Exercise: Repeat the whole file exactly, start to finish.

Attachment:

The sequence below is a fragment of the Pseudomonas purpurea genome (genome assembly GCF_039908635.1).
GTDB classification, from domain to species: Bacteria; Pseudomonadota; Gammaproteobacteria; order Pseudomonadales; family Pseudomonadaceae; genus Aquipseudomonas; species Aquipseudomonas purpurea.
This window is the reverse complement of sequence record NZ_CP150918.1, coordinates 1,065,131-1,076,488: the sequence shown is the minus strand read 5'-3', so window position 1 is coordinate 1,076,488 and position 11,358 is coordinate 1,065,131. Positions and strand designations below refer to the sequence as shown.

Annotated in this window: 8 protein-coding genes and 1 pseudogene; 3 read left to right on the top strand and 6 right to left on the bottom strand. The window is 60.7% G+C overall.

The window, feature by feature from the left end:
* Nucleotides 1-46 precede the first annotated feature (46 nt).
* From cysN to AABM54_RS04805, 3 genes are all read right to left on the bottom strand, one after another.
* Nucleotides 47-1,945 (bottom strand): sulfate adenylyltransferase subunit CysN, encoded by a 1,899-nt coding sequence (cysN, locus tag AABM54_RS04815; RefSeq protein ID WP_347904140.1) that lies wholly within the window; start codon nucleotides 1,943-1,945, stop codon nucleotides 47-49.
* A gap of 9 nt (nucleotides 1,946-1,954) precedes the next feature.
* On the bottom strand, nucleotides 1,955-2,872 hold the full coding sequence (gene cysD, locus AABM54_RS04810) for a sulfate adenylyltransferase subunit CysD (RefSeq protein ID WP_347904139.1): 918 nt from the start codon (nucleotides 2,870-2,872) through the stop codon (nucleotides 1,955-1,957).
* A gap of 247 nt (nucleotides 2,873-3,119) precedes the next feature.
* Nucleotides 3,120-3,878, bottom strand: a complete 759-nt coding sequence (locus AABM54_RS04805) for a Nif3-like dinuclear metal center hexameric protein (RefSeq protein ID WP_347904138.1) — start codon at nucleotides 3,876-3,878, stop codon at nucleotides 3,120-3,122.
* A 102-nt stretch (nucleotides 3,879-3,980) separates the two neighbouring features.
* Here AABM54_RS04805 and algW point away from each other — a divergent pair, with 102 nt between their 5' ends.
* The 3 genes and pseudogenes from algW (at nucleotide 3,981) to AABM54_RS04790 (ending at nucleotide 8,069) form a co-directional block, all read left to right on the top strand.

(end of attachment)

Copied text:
The sequence below is a fragment of the Pseudomonas purpurea genome (genome assembly GCF_039908635.1).
GTDB classification, from domain to species: Bacteria; Pseudomonadota; Gammaproteobacteria; order Pseudomonadales; family Pseudomonadaceae; genus Aquipseudomonas; species Aquipseudomonas purpurea.
This window is the reverse complement of sequence record NZ_CP150918.1, coordinates 1,065,131-1,076,488: the sequence shown is the minus strand read 5'-3', so window position 1 is coordinate 1,076,488 and position 11,358 is coordinate 1,065,131. Positions and strand designations below refer to the sequence as shown.

Annotated in this window: 8 protein-coding genes and 1 pseudogene; 3 read left to right on the top strand and 6 right to left on the bottom strand. The window is 60.7% G+C overall.

The window, feature by feature from the left end:
* Nucleotides 1-46 precede the first annotated feature (46 nt).
* From cysN to AABM54_RS04805, 3 genes are all read right to left on the bottom strand, one after another.
* Nucleotides 47-1,945 (bottom strand): sulfate adenylyltransferase subunit CysN, encoded by a 1,899-nt coding sequence (cysN, locus tag AABM54_RS04815; RefSeq protein ID WP_347904140.1) that lies wholly within the window; start codon nucleotides 1,943-1,945, stop codon nucleotides 47-49.
* A gap of 9 nt (nucleotides 1,946-1,954) precedes the next feature.
* On the bottom strand, nucleotides 1,955-2,872 hold the full coding sequence (gene cysD, locus AABM54_RS04810) for a sulfate adenylyltransferase subunit CysD (RefSeq protein ID WP_347904139.1): 918 nt from the start codon (nucleotides 2,870-2,872) through the stop codon (nucleotides 1,955-1,957).
* A gap of 247 nt (nucleotides 2,873-3,119) precedes the next feature.
* Nucleotides 3,120-3,878, bottom strand: a complete 759-nt coding sequence (locus AABM54_RS04805) for a Nif3-like dinuclear metal center hexameric protein (RefSeq protein ID WP_347904138.1) — start codon at nucleotides 3,876-3,878, stop codon at nucleotides 3,120-3,122.
* A 102-nt stretch (nucleotides 3,879-3,980) separates the two neighbouring features.
* Here AABM54_RS04805 and algW point away from each other — a divergent pair, with 102 nt between their 5' ends.
* The 3 genes and pseudogenes from algW (at nucleotide 3,981) to AABM54_RS04790 (ending at nucleotide 8,069) form a co-directional block, all read left to right on the top strand.